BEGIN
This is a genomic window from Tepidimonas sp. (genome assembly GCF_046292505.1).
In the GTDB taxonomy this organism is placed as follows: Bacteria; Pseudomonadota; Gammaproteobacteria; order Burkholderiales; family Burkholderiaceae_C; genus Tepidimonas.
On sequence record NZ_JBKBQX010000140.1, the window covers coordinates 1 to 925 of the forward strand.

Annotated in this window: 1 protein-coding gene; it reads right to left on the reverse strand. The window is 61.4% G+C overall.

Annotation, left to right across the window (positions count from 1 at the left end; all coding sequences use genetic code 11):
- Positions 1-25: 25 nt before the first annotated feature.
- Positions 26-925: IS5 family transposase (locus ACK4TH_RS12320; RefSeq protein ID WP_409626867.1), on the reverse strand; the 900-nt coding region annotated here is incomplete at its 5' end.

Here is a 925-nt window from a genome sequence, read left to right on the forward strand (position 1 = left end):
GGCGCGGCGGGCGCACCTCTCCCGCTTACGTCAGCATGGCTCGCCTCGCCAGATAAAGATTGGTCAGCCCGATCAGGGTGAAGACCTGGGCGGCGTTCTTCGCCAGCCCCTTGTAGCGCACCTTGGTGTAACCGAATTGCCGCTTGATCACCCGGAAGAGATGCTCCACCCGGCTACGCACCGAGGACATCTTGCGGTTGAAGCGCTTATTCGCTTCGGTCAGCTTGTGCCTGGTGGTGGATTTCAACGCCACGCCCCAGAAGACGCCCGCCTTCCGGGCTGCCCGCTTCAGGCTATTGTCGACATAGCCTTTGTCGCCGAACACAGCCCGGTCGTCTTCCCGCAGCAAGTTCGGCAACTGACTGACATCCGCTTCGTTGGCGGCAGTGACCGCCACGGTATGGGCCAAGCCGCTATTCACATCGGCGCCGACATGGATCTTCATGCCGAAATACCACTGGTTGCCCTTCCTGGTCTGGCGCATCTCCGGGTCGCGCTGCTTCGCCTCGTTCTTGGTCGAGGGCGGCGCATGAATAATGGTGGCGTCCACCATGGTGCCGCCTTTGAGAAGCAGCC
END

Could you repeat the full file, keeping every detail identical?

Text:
This is a genomic window from Tepidimonas sp. (genome assembly GCF_046292505.1).
In the GTDB taxonomy this organism is placed as follows: Bacteria; Pseudomonadota; Gammaproteobacteria; order Burkholderiales; family Burkholderiaceae_C; genus Tepidimonas.
On sequence record NZ_JBKBQX010000140.1, the window covers coordinates 1 to 925 of the forward strand.

Annotated in this window: 1 protein-coding gene; it reads right to left on the reverse strand. The window is 61.4% G+C overall.

Annotation, left to right across the window (positions count from 1 at the left end; all coding sequences use genetic code 11):
- Positions 1-25: 25 nt before the first annotated feature.
- Positions 26-925: IS5 family transposase (locus ACK4TH_RS12320; RefSeq protein ID WP_409626867.1), on the reverse strand; the 900-nt coding region annotated here is incomplete at its 5' end.

Here is a 925-nt window from a genome sequence, read left to right on the forward strand (position 1 = left end):
GGCGCGGCGGGCGCACCTCTCCCGCTTACGTCAGCATGGCTCGCCTCGCCAGATAAAGATTGGTCAGCCCGATCAGGGTGAAGACCTGGGCGGCGTTCTTCGCCAGCCCCTTGTAGCGCACCTTGGTGTAACCGAATTGCCGCTTGATCACCCGGAAGAGATGCTCCACCCGGCTACGCACCGAGGACATCTTGCGGTTGAAGCGCTTATTCGCTTCGGTCAGCTTGTGCCTGGTGGTGGATTTCAACGCCACGCCCCAGAAGACGCCCGCCTTCCGGGCTGCCCGCTTCAGGCTATTGTCGACATAGCCTTTGTCGCCGAACACAGCCCGGTCGTCTTCCCGCAGCAAGTTCGGCAACTGACTGACATCCGCTTCGTTGGCGGCAGTGACCGCCACGGTATGGGCCAAGCCGCTATTCACATCGGCGCCGACATGGATCTTCATGCCGAAATACCACTGGTTGCCCTTCCTGGTCTGGCGCATCTCCGGGTCGCGCTGCTTCGCCTCGTTCTTGGTCGAGGGCGGCGCATGAATAATGGTGGCGTCCACCATGGTGCCGCCTTTGAGAAGCAGCC